Same packaging, different composition. Such a principle refers to the often inflected term “dual quality”. The controversial topic of different product content across EU countries came to the fore about four years ago, resonating in the Czech Republic mainly before the European Parliament elections in 2019. Now it is returning to the scene as the assessment of whether European rules work begins.
The law prohibits food retailers from making significant differences in goods placed on the European market – and if they are in food, the consumer must be clear about this from the product packaging. It follows from the working manual Basic principles of double food quality control from the State Agricultural and Food Inspection Authority (CAFIA).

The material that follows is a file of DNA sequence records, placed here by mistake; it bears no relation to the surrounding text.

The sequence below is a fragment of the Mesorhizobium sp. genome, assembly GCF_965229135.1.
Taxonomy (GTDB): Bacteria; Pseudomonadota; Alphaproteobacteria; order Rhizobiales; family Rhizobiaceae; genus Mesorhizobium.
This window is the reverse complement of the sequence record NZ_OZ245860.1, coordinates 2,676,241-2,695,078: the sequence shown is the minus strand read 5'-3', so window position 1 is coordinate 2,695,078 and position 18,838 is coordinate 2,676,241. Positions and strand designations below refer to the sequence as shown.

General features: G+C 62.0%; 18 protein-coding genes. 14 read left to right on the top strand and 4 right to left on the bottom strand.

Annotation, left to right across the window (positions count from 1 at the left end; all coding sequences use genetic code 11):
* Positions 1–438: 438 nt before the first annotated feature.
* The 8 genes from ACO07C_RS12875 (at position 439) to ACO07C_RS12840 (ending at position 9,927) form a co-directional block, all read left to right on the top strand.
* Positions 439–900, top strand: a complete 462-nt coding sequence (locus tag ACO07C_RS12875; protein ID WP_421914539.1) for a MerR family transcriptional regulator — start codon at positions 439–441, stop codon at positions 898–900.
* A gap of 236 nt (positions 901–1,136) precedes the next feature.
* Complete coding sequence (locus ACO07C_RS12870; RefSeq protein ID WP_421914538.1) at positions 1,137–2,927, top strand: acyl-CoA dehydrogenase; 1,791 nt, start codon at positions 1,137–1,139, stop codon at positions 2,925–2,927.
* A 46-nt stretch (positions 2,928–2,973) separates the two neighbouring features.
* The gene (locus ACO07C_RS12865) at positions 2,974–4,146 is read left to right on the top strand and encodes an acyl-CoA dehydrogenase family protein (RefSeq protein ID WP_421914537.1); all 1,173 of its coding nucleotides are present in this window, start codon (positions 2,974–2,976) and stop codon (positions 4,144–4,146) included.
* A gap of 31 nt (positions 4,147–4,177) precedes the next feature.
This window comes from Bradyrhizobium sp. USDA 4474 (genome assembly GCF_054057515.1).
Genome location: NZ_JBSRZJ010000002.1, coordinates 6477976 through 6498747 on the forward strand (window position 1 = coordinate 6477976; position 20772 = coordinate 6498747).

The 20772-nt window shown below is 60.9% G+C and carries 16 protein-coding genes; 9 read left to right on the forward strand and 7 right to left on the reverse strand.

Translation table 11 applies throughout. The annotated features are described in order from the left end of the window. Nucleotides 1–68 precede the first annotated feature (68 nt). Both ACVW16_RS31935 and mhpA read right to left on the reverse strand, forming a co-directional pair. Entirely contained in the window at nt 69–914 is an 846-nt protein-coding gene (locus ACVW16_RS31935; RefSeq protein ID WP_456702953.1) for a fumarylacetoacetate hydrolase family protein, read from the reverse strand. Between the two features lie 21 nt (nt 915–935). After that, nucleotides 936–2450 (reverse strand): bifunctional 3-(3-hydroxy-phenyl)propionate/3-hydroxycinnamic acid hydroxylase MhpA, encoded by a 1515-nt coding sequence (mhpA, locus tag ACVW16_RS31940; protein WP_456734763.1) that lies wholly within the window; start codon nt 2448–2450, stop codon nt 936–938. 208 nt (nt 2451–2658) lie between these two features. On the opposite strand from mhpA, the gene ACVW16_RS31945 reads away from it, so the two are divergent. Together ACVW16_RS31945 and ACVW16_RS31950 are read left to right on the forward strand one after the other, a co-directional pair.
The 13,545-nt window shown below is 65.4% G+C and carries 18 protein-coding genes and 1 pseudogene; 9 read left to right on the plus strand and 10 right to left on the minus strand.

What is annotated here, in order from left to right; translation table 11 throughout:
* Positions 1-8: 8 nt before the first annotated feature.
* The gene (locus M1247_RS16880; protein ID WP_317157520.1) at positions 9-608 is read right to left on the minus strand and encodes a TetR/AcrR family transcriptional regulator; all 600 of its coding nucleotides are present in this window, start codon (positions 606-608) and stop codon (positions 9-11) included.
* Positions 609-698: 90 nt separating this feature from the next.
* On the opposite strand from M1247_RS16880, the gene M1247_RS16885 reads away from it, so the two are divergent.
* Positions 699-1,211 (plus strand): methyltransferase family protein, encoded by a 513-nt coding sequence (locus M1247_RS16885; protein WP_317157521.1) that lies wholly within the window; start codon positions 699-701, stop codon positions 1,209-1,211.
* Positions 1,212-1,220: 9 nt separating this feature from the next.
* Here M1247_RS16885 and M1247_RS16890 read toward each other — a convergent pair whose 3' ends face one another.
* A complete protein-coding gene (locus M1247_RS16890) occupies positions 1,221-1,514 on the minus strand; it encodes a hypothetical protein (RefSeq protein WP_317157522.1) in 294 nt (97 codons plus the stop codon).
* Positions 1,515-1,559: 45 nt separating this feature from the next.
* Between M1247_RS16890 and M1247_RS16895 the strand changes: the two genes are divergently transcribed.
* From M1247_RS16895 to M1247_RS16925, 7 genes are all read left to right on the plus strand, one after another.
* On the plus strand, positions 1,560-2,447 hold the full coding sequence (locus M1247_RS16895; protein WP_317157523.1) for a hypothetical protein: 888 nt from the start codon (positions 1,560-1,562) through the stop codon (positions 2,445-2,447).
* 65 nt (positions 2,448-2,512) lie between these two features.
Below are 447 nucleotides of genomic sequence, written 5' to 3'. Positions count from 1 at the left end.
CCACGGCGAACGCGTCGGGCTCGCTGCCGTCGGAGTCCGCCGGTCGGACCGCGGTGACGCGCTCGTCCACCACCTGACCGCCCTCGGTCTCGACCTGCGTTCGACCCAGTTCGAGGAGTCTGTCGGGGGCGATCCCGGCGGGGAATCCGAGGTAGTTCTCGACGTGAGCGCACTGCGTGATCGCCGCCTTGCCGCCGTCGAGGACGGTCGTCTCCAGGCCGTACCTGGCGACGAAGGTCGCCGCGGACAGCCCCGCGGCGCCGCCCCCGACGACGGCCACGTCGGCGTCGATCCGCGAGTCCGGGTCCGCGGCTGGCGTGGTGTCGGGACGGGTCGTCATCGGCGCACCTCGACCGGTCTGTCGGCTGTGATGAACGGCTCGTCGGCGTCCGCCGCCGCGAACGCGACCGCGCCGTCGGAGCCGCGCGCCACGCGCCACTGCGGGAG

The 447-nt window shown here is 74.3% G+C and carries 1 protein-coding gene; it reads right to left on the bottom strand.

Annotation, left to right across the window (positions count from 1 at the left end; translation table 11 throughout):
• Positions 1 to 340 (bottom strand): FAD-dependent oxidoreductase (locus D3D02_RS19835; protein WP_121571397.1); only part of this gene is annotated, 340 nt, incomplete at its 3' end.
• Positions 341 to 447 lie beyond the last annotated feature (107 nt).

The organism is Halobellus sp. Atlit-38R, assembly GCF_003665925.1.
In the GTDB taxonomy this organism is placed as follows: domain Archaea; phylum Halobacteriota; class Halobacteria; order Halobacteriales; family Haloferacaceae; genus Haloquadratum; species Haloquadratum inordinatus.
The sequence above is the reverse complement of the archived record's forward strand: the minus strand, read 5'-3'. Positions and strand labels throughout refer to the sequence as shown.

It is the interpretation of the differences of goods that is according to Kryštof Kruliš from the Consumer Forum. In particular, what is considered a “substantial difference/variance” and how it is to be demonstrated.
“It is necessary to realize that regulation can be applied to a wide range of products, and this concept can in principle be assessed for each product, taking into account different factors and parameters,” Kruliš pointed out. According to him, it would therefore be appropriate to refrain from monitoring certain differences, for example, if producers take away the amount of sugar or added “eggs” and fail to do so in all parts of the EU’s internal market as quickly.